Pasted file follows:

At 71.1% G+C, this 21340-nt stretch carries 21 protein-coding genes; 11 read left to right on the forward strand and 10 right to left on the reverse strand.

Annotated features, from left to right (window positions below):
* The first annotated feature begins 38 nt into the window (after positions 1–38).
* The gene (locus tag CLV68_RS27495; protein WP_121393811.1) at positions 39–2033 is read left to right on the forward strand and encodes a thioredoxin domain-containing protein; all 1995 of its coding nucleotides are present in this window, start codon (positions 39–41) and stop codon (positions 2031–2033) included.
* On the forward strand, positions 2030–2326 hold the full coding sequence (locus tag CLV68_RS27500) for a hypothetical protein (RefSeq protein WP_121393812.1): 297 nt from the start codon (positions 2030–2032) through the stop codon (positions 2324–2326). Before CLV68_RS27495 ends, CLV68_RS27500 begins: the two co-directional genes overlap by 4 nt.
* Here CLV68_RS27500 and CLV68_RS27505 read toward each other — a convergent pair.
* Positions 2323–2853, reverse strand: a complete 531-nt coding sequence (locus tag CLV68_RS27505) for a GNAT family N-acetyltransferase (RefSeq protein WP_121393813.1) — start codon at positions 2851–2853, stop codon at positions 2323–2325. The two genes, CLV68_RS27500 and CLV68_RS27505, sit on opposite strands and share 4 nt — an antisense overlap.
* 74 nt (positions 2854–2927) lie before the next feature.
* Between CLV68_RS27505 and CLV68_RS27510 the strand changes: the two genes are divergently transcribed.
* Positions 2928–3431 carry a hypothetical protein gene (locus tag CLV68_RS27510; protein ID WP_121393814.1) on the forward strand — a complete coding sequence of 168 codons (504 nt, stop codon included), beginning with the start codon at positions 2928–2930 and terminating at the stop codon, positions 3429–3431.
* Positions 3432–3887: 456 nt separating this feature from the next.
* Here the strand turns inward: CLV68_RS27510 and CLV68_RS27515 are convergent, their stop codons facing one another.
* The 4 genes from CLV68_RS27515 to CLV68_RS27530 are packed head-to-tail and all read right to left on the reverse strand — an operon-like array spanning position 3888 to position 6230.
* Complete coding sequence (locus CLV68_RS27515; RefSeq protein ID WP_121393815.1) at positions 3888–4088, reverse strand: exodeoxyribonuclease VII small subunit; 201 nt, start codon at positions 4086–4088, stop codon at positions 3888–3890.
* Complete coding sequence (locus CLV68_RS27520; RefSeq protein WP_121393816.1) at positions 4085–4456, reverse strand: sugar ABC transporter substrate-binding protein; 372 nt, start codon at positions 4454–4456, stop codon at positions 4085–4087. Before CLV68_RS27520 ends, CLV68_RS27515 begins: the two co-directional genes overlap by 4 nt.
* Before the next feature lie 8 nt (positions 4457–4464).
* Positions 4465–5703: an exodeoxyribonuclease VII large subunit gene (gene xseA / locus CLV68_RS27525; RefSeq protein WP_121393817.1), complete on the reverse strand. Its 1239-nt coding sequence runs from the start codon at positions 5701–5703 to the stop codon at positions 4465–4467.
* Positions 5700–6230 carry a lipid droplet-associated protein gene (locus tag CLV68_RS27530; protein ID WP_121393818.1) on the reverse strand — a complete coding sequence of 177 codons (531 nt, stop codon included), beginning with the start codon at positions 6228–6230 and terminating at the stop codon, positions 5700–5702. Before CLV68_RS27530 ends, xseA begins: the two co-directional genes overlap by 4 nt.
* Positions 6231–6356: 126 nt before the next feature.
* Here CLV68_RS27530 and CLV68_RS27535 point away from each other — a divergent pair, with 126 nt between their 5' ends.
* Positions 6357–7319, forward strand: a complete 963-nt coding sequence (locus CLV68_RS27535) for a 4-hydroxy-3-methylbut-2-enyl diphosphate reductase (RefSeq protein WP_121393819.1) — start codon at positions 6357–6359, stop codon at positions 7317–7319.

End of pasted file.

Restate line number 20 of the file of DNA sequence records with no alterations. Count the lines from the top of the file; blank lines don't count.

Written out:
* Here CLV68_RS27530 and CLV68_RS27535 point away from each other — a divergent pair, with 126 nt between their 5' ends.